This G-buffer encoder takes all this information, sends it into a classic convolutional network independently to extract and condense all the valuable information from these different versions of the initial image. This is done using multiple residual blocks, as you can see here, which is basically just a convolutional neural network architecture, and more precisely, a ResNet architecture. The information is extracted at multiple steps, as you can see. This is done to obtain information at different stages of the process. Early information is vital in this task because it gives more information regarding the spatial location and has the smaller details information. In comparison, deeper information is essential to understand the overall image and its style. A combination of both early and deep information is thus very powerful when used correctly!
Then, all this information here, referred to as the G-buffer features (see the full model 2 images above), is sent to another network with the original image from the game called the rendered image. This other model is called the "Image Enhancement Network", as shown in the full architecture above, let's zoom into this one as well.
You can see the different colors representing the G-buffer information extracted from different scales as we previously saw, with the gray arrow showing the process for the actual image. Here again, you can see this as an enhanced version of the same residual blocks as for the g-buffer encoder repeated multiple times, but with a little tweak to better adapt the G-buffer information before being added to the process. This is done using what they refer to as RAD here, which is again residual blocks, convolutions, and normalization.
As I mentioned, this architecture is a bit more complicated than a simple encoder-decoder architecture like regular GAN. Similarly, the training process is also more elaborated. Here, you can see two metrics, the realism score, and the LPIPS score.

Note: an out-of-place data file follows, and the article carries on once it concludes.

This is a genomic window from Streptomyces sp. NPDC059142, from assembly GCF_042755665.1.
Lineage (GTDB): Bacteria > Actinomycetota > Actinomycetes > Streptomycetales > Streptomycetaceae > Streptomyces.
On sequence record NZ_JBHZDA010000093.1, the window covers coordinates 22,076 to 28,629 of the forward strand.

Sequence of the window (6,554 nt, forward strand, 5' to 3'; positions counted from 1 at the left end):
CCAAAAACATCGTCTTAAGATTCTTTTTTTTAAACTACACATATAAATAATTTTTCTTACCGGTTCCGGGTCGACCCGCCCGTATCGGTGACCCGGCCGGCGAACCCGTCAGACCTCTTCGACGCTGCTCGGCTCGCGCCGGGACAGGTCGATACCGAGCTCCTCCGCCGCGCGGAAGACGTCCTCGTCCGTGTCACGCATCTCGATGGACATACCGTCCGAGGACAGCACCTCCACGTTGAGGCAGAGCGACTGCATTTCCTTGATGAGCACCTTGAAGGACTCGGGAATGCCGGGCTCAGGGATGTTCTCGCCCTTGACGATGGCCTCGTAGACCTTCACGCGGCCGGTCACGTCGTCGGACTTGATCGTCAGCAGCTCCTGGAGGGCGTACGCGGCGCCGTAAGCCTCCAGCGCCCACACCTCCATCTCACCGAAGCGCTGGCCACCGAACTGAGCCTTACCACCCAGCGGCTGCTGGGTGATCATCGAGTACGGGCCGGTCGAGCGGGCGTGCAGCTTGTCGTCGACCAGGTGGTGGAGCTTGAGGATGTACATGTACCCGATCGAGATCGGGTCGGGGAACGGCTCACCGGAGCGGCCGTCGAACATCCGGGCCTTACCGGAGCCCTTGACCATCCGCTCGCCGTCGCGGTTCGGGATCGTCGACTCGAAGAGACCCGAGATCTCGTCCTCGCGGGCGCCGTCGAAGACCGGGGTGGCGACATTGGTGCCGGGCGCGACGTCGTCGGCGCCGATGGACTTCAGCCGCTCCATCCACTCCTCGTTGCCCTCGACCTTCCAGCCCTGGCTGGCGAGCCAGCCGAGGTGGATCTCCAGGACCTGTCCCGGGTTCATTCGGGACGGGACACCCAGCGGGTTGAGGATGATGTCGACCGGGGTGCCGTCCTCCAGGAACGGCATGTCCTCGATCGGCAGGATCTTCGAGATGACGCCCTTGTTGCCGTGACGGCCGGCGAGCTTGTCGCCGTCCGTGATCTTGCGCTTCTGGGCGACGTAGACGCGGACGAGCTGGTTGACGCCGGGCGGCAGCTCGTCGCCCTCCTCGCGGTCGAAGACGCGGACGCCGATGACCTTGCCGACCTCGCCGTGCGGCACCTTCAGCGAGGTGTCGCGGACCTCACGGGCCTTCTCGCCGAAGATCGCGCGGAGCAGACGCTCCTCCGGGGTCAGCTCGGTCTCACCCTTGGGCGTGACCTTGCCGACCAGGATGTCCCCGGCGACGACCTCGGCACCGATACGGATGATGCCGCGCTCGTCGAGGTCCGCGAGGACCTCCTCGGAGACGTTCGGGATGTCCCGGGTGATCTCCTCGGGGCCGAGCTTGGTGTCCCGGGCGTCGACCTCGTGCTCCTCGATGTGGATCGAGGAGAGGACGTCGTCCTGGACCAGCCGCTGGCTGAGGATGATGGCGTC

The realism score is basically the GAN section of the training process. It compares both a similar real-world image to a game image and compares the real image to an enhanced game image. Helping the model to learn how to produce a realistic and enhanced version of the game image sent.
Whereas this LPIPS component is a known loss used to retain the structure of the rendered image as much as possible. This is achieved by giving a score based on the difference between the associated pixels of the rendered image versus the enhanced image. Penalizing the network when it generates a new image that spatially differs from the original image. So both these metrics work together to improve the overall results during the training of this algorithm.
Of course, as always, you need a large enough dataset of the real world and of the game as it won't generate something that the model has never seen before.
And now, do you think this kind of model is the future of video games? Has your opinion changed after seeing this video?
Thank you for reading!
Watch more examples in the video:
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Richter, Abu AlHaija, Koltun, (2021), "Enhancing Photorealism Enhancement", https://intel-isl.github.io/PhotorealismEnhancement/